Top 5 Tips How To Prepare Your Child For Preschool!
The majority of parents already have their child’s name down on their chosen local preschool, but for those who don’t there is still time to contact their local preschools and check availability. Parents should visit the preschool and chat to the manager about how it operates, start time, finish times, lunch policy, the typical daily routine of children and whether the service is part of the ECCE (Early Childhood Care and Education Scheme) scheme and if there are optional extras to consider. We have listed a top 5 tips how to prepare your child for preschool for you!
1. Don’t Overprepare
“There’s no need to start preparing your child for preschool months in advance” says Silvana Clark, a preschool teacher in Bellingham, Washington and the author of 600 Tips For Early Childhood Directors. Some well-meaning parents begin talking about preschool and building it up too far ahead of time, and by the time school starts, the child feels this is a huge event in her life, which can be overwhelming to a little one. Instead, start talking about preschool in a casual, upbeat manner about two to three weeks before class starts. For example, if you drive by a playground you say, “When you go to preschool, you’ll have a slide like that one” or “There’s your school. I’ll walk in with you right by that blue door. Your teacher, Miss Suzie, will be there.” This lets your child know what to expect and gives her something to look forward to.
2. Talk to your child about preschool
Talk to your child about preschool but resist the temptation of hyping it up too much as the child might be totally underwhelmed with the reality. Refer to the teachers – who you’ve most likely already met – by their first names and tell your child about the other children, the toys, the painting, the play dough and the kind of activities you know that will interest them. Many children have already visited the preschool in advance of term start. If not, you could ask a child you know in the neighbourhood who has attended the group to give your child a rundown on what it’s like. Focusing on the positive aspects of course!
3. Stick With Morning and Bedtime Routines
If done consistently, routines give the preschooler a sense of belonging and reassurance, and provide parents with frequent opportunities to connect with their child, so it’s best to be available, attentive, and responsive to your child’s needs. An early-morning routine can include helping your child make her bed, get dressed, eat breakfast, brush teeth and hair, and assemble personal items. Young children typically love a Good Morning chart with the tasks listed in order and a picture next to each item to provide a visual reminder for what is expected of them. Some preschool classrooms have similar daily schedules, which help prepare and organize your child. Bedtime means sleeping in a dark room alone, which can often stir up nighttime fears. A comforting routine before bedtime can include: bathing, changing into pajamas, reading a book, brushing teeth, saying prayers, discussing the day’s events, singing a song, giving hugs and kisses, and “tucking in.” These tasks add closure to the day, settle down a restless child, and provide additional bonding.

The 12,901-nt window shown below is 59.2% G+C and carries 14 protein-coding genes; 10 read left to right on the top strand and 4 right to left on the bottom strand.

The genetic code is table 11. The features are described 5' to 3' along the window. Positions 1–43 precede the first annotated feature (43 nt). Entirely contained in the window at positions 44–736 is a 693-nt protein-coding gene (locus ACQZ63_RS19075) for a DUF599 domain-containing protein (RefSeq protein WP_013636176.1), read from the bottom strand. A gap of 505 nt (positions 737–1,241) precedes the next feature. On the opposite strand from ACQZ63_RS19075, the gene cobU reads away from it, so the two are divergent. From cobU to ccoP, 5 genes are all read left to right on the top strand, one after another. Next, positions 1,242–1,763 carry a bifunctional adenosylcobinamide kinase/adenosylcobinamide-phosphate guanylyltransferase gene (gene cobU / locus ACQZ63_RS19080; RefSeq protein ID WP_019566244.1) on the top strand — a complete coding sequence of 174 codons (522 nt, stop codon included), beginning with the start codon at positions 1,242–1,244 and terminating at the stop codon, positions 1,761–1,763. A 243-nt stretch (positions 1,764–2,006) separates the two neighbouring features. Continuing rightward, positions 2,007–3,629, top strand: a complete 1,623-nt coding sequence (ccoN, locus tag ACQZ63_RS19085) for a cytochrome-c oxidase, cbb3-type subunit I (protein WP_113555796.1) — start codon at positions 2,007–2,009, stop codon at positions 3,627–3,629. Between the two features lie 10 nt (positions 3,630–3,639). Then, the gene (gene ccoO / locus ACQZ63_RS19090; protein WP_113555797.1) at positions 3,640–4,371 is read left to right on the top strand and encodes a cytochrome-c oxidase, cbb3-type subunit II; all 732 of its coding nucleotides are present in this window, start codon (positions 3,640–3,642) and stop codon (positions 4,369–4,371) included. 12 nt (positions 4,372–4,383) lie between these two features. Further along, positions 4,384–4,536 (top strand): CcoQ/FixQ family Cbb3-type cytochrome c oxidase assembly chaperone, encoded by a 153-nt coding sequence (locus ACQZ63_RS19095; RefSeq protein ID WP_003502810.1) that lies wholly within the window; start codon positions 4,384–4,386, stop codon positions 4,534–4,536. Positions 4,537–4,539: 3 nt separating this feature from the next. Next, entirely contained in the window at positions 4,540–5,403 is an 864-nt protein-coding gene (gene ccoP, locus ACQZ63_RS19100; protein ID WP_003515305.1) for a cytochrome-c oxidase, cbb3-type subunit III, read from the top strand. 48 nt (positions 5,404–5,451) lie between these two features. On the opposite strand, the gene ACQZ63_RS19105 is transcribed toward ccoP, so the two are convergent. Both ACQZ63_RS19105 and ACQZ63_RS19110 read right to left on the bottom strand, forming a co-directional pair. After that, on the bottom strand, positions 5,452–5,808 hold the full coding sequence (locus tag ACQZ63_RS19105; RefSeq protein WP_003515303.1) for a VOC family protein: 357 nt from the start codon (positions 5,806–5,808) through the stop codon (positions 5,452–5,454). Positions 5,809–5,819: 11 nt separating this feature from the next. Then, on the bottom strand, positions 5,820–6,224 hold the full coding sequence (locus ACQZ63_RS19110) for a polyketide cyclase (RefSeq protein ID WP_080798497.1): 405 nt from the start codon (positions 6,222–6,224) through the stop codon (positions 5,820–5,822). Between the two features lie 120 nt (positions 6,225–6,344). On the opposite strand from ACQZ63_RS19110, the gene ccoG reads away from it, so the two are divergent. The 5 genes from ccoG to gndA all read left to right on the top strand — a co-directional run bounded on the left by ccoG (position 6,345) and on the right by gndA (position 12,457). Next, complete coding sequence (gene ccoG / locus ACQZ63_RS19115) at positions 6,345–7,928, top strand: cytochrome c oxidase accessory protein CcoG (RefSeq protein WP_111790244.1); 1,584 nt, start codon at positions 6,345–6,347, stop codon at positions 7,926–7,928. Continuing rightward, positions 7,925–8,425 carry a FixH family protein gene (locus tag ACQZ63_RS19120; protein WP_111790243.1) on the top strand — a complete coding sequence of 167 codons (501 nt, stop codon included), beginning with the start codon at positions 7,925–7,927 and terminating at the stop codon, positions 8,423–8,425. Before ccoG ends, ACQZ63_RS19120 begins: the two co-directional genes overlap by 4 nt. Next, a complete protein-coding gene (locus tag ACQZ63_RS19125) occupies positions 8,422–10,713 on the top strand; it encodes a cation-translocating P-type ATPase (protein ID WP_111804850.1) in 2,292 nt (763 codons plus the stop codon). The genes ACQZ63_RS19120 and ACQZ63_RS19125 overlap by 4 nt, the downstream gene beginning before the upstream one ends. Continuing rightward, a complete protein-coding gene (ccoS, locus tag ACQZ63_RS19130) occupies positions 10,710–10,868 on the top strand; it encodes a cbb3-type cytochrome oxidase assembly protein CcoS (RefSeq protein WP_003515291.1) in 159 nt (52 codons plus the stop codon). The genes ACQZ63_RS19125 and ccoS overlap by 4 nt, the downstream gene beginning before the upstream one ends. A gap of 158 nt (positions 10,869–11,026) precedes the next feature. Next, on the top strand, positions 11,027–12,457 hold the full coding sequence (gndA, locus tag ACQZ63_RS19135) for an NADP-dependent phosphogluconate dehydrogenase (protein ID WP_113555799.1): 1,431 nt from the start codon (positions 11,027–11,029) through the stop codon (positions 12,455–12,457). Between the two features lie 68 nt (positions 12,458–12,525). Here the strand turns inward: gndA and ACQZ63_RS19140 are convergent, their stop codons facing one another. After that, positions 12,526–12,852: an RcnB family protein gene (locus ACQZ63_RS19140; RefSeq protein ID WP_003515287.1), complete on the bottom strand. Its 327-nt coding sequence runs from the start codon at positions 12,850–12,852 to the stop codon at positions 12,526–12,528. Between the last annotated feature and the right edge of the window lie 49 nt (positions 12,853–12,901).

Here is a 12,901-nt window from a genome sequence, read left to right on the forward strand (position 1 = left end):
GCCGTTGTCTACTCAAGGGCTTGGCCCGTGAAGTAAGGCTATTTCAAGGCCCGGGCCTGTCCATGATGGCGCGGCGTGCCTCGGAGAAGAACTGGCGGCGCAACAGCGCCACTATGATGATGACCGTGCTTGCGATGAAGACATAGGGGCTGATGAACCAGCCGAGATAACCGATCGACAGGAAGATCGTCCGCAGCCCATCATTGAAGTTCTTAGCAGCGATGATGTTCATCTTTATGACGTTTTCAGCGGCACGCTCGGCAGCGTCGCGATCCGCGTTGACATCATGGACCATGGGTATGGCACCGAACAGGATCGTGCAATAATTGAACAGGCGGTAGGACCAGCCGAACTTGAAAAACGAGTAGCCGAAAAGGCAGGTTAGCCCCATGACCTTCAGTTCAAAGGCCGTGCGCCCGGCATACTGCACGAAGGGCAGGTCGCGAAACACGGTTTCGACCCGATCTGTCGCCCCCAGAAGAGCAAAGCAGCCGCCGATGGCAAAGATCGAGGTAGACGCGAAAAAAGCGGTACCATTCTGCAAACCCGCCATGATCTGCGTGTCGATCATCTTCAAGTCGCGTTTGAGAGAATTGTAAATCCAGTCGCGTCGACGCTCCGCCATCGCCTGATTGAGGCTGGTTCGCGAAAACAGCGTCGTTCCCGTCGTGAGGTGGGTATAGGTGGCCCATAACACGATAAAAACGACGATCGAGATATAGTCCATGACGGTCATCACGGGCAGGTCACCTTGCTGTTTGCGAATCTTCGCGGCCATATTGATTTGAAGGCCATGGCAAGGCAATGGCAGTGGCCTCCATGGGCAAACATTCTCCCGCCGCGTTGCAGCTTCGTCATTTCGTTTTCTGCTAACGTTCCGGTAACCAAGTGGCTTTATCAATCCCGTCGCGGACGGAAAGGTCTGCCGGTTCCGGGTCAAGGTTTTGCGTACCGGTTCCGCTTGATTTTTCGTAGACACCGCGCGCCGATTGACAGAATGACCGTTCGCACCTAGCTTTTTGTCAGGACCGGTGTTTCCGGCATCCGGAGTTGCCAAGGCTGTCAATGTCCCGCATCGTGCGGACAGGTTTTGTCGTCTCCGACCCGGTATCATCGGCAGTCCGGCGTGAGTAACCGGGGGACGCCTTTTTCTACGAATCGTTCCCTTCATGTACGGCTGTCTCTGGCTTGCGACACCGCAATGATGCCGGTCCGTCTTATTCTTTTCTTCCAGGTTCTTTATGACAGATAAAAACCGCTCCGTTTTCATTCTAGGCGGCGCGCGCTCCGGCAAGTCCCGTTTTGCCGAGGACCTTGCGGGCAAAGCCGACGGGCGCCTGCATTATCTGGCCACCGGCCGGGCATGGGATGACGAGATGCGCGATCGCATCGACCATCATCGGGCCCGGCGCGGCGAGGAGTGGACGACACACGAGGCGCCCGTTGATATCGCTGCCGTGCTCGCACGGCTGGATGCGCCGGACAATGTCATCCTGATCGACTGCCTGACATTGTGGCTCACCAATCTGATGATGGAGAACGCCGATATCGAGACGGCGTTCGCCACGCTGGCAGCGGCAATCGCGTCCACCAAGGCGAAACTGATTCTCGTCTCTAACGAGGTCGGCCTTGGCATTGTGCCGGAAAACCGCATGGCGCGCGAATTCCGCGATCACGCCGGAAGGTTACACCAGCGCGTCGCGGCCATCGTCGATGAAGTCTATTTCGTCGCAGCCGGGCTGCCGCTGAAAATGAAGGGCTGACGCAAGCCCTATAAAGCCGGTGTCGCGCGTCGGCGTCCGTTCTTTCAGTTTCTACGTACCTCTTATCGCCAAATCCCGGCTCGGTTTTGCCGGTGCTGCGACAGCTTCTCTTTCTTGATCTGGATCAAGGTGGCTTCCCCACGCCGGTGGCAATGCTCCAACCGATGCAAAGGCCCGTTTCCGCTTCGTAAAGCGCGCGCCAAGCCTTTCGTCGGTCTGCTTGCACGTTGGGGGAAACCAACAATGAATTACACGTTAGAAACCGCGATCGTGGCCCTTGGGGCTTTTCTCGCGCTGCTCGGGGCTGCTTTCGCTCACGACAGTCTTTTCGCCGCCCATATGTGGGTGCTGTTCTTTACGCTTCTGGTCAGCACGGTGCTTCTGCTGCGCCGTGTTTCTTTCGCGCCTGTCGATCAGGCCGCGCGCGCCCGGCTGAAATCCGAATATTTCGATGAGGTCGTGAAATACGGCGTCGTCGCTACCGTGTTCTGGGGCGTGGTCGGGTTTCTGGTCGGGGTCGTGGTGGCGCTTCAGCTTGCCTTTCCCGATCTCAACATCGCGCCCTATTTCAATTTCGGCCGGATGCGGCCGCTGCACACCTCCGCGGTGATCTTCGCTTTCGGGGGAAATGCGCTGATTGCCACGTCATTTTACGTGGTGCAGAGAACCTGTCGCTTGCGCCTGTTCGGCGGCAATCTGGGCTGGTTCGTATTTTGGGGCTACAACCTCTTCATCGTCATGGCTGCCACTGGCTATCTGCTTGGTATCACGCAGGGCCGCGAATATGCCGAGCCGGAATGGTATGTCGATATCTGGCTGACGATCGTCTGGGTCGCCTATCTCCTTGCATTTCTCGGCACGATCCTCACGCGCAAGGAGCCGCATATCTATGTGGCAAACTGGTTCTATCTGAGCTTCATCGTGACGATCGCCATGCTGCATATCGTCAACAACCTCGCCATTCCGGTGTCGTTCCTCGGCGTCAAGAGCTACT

4. Make a daily routine
Dig out that induction letter you got from your preschool manager with details about school bags, timetable, healthy lunches etc. and make sure you are organised in advance, so that you are not unduly stressed on the first few days. Will you walk or drive decide in advance? Make sure the school-bag and lunch box you choose are easy to manage and think about the best clothes for your child to wear. That doesn’t mean their Sunday best. It means clothes your child can play in, without fear of paint splashes and clothes that are easy to manage when visiting the toilet.
5. Look Out for Separation Anxiety
It’s perfectly natural for children to experience separation anxiety during the first few weeks when they’re dropped off at school. Be prepared for a few tears, but stay positive so that your child doesn’t pick up on any anxious feelings that you may have about leaving her. On the drive to school, let your little one know how her day will proceed so that she knows what to expect. When you drop her off, calmly assure her that you will return at the end of the day. Keep your goodbyes short and sweet. Don’t linger, as that will only make the separation more difficult for both you and your child. Once your child adjusts to the new school setting, goodbyes will be much easier.